World Communion Sunday a time to pray for hungry and poor
Next Sunday, we will have an opportunity here in the Charleston area to gather at an Ecumenical Table for World Communion Sunday. We are grateful that the Rev. James Forbes, pastor emeritus of Riverside Church in New York City, will be preaching.
Forbes will challenge us to do what we can to care for poor and hungry people — through our local and international missions, of course. He also will call us to urge the leaders of our country to exercise fiscal management that does not diminish human dignity and compassion for the most vulnerable among us.
We warmly invite our ecumenical brothers and sisters to join us at the table as we express our faith and solidarity with the least of these who are hungry.
Rev. Forbes will preach Oct. 6 at Mount Pleasant Presbyterian’s 9:45 and 11:15 a.m. services. Another service will be at 4 p.m. at St. James Presbyterian Church on James Island. It is hosted by the Rev. Charles Heyward, pastor of St. James Presbyterian Church, and the Rev. Gary Bullard, pastor of Mount Pleasant Presbyterian Church, along with Bread for the World.
We pray for our country. As we write this, the House of Representatives has just voted by a slim margin to cut $39 billion from the Supplemental Nutrition Assistance Program (SNAP, formerly food stamps) over the next 10 years. Our country is polarized by ideology, and poor and hungry people in the U.S. and around the world are suffering.
We pray for children in schools who struggle to concentrate and to learn because they don’t have a good breakfast — or any breakfast at all — in the mornings. We pray for parents who struggle to provide food for their children, skipping meals at times, so that their children can eat.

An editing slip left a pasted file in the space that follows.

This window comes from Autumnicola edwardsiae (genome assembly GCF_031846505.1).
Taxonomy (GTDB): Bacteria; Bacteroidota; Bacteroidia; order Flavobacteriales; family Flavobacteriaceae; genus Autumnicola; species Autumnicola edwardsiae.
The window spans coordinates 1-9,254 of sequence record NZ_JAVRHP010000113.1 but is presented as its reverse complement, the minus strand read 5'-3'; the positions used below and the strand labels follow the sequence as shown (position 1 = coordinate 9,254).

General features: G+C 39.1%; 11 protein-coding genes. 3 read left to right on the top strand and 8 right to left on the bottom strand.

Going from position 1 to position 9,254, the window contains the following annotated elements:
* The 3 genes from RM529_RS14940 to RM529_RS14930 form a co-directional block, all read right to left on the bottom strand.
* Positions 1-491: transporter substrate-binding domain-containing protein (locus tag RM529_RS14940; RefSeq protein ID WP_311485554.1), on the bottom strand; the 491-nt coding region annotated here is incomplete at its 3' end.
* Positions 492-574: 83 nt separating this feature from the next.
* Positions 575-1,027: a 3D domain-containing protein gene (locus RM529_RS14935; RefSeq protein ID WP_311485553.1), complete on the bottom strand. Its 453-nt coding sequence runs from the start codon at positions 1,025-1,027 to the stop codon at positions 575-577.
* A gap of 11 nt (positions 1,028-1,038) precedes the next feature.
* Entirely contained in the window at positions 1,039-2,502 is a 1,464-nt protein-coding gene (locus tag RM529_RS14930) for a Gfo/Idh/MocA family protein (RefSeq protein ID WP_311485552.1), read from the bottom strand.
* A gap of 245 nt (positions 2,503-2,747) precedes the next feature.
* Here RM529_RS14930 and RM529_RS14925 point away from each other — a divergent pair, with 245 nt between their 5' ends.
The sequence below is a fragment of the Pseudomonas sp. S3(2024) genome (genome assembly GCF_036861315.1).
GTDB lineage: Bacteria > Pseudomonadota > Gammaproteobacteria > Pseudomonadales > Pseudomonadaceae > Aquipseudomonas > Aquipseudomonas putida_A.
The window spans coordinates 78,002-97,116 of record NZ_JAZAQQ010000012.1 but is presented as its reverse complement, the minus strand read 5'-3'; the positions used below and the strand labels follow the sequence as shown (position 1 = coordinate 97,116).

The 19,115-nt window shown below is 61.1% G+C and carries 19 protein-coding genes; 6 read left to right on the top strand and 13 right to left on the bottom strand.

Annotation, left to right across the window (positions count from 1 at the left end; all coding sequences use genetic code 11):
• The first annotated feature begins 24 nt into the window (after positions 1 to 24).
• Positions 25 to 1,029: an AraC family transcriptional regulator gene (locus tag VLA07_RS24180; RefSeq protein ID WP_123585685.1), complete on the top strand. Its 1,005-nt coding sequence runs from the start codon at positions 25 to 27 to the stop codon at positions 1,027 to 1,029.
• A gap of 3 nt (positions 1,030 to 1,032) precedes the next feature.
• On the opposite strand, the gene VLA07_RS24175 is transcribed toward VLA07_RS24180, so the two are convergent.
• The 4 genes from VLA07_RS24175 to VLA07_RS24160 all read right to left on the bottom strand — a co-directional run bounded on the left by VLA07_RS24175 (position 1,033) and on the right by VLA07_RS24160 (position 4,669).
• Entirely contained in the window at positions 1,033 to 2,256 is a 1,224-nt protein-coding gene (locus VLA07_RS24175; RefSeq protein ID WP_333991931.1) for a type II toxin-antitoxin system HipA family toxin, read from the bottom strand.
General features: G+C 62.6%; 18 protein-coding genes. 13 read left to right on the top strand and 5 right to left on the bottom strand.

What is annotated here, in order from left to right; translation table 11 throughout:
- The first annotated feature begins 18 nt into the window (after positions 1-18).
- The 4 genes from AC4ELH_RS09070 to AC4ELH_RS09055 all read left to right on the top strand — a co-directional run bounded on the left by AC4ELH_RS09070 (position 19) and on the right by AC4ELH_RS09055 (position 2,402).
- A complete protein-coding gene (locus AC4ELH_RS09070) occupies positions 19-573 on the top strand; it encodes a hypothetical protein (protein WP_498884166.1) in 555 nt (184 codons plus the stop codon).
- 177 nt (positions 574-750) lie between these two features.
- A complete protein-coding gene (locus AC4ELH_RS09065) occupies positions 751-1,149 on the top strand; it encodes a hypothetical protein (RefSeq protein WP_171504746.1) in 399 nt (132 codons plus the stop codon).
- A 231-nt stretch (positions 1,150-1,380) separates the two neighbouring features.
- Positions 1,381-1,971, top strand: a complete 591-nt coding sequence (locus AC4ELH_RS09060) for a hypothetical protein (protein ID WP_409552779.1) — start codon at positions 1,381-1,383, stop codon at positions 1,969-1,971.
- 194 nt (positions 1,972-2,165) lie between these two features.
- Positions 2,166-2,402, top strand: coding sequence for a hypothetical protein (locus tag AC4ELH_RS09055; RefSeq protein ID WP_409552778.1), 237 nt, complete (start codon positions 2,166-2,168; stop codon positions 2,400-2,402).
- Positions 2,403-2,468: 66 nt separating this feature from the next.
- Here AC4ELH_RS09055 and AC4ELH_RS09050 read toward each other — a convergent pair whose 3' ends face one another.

On World Communion Sunday, many Christian communities celebrate our unity in Christ.
It’s not an accident that it is at a meal, his last meal, that Jesus established his covenant with the disciples, one that is a continuation of the covenant God establishes over and over again throughout the Bible. In this covenant, God promises to love and forgive us, asking that we just follow.
We can debate what that means, but for us it is a call to love God and to love our neighbors. The story of the Good Samaritan invites us to be good neighbors, not just to the people who look like us or live next door, but also to people we would call “other.”
The story of the feeding of the 5,000 who were hungry after listening to Jesus for hours, invites us to address the basic needs of people and not just to preach the gospel.
The story of Jesus feeding his disciples and performing miracles on the Sabbath critiques the establishment religion for not caring for the poor and vulnerable people in their midst.
As we gather at the table together next week, we will reflect on how it is that we, the establishment religion, care for the poor and vulnerable people in our midst, for those who are hungry. We will be thinking of the food pantries and soup kitchens that we support and of all the missions we do overseas.
But domestically, our private donations comprise merely 1/18 of the support for hungry families. The government does the rest. And with the upward of $40 billion in cuts to SNAP over the next 10 years, churches and charities would have to double our efforts to cover the losses.
We hope you will join us and continue to pray for our country and for all who are hungry and poor. For more information, please contact Rev. Nancy Neal (email@example.com) or Rev. LaMarco Cable (firstname.lastname@example.org).
— The Rev. Dr. Charles Heyward is pastor of St. James Presbyterian. The Rev. Gary L. R. Bullard is senior pastor of Mount Pleasant Presbyterian.